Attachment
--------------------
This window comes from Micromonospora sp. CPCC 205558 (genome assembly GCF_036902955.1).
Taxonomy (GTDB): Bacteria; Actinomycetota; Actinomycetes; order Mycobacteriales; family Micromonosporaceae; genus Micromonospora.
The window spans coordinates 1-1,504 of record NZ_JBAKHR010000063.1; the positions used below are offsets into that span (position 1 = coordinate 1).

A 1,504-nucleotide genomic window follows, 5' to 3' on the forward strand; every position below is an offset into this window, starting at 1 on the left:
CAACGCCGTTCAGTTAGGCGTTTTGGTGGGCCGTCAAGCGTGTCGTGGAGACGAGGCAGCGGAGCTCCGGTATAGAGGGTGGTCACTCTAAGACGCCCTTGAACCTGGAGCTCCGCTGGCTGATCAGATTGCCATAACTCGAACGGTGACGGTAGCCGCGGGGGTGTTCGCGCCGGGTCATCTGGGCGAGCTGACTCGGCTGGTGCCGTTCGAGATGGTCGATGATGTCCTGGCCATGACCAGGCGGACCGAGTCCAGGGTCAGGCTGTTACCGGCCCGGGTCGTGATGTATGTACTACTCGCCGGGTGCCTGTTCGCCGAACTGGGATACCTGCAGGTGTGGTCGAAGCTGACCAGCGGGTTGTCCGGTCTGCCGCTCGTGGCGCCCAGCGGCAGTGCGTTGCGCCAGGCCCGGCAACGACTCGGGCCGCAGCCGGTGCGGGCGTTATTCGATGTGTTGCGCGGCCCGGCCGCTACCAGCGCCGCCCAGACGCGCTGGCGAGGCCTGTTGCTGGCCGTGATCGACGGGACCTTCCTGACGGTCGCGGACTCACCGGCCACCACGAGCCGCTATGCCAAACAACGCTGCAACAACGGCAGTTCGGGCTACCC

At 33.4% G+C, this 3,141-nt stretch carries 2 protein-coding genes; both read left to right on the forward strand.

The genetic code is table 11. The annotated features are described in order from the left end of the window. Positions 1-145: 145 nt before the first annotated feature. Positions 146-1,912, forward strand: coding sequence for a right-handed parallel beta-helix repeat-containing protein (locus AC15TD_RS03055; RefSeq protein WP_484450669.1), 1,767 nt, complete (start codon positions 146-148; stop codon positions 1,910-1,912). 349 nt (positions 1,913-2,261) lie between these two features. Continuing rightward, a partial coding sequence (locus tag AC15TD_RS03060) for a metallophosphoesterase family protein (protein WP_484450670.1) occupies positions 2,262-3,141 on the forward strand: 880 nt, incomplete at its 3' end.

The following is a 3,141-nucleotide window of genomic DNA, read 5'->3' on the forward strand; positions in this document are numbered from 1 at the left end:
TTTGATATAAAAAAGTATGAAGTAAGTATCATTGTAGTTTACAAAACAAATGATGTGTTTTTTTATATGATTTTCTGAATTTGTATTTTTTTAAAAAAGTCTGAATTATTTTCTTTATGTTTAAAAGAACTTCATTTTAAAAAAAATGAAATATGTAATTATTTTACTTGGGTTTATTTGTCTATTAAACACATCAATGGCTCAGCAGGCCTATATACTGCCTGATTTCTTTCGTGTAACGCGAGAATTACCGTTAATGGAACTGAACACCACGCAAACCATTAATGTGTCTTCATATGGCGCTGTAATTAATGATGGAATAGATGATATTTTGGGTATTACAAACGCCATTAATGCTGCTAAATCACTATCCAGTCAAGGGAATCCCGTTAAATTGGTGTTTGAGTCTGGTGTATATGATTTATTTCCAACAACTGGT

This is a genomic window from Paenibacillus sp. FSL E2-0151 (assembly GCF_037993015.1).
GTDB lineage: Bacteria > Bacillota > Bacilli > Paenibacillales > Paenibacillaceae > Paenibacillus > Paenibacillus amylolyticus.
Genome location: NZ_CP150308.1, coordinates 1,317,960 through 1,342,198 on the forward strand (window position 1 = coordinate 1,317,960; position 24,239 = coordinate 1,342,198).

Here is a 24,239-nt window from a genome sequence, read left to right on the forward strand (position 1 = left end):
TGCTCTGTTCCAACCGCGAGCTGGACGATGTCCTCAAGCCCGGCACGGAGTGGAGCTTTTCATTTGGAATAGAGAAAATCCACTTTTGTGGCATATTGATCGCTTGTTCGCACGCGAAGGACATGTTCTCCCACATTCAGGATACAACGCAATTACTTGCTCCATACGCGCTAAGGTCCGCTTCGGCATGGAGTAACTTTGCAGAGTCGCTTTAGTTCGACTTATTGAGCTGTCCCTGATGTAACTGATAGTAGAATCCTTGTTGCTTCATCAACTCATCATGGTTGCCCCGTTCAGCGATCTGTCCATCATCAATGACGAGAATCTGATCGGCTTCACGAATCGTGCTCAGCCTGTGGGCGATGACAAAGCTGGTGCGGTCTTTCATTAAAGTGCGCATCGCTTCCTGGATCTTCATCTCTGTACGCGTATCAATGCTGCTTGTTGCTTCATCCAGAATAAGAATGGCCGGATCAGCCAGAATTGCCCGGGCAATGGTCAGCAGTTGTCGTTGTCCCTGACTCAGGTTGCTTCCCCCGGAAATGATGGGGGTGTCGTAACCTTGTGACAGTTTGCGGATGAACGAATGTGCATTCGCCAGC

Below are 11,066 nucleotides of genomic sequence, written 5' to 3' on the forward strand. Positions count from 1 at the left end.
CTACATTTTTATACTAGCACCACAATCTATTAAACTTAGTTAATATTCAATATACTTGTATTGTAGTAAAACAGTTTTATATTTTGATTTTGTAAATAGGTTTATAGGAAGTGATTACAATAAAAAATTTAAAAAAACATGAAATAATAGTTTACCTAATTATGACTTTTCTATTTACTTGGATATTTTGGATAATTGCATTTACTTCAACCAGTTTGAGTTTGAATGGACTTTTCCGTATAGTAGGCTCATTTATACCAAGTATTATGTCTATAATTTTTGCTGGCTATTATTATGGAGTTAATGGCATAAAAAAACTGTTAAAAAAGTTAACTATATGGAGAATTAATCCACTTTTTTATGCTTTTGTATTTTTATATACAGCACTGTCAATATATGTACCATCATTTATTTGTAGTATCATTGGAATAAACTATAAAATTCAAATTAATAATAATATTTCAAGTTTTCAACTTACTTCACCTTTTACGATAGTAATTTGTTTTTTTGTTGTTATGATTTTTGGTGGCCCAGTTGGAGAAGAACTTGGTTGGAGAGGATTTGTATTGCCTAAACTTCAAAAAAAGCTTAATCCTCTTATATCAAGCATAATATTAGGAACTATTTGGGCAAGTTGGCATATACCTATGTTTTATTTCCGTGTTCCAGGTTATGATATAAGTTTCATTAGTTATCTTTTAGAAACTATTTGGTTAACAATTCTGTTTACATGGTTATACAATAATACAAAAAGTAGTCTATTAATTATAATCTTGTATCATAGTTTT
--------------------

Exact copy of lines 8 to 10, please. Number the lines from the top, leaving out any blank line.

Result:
The following is a 3,141-nucleotide window of genomic DNA, read 5'->3' on the forward strand; positions in this document are numbered from 1 at the left end:
TTTGATATAAAAAAGTATGAAGTAAGTATCATTGTAGTTTACAAAACAAATGATGTGTTTTTTTATATGATTTTCTGAATTTGTATTTTTTTAAAAAAGTCTGAATTATTTTCTTTATGTTTAAAAGAACTTCATTTTAAAAAAAATGAAATATGTAATTATTTTACTTGGGTTTATTTGTCTATTAAACACATCAATGGCTCAGCAGGCCTATATACTGCCTGATTTCTTTCGTGTAACGCGAGAATTACCGTTAATGGAACTGAACACCACGCAAACCATTAATGTGTCTTCATATGGCGCTGTAATTAATGATGGAATAGATGATATTTTGGGTATTACAAACGCCATTAATGCTGCTAAATCACTATCCAGTCAAGGGAATCCCGTTAAATTGGTGTTTGAGTCTGGTGTATATGATTTATTTCCAACAACTGGT

This is a genomic window from Paenibacillus sp. FSL E2-0151 (assembly GCF_037993015.1).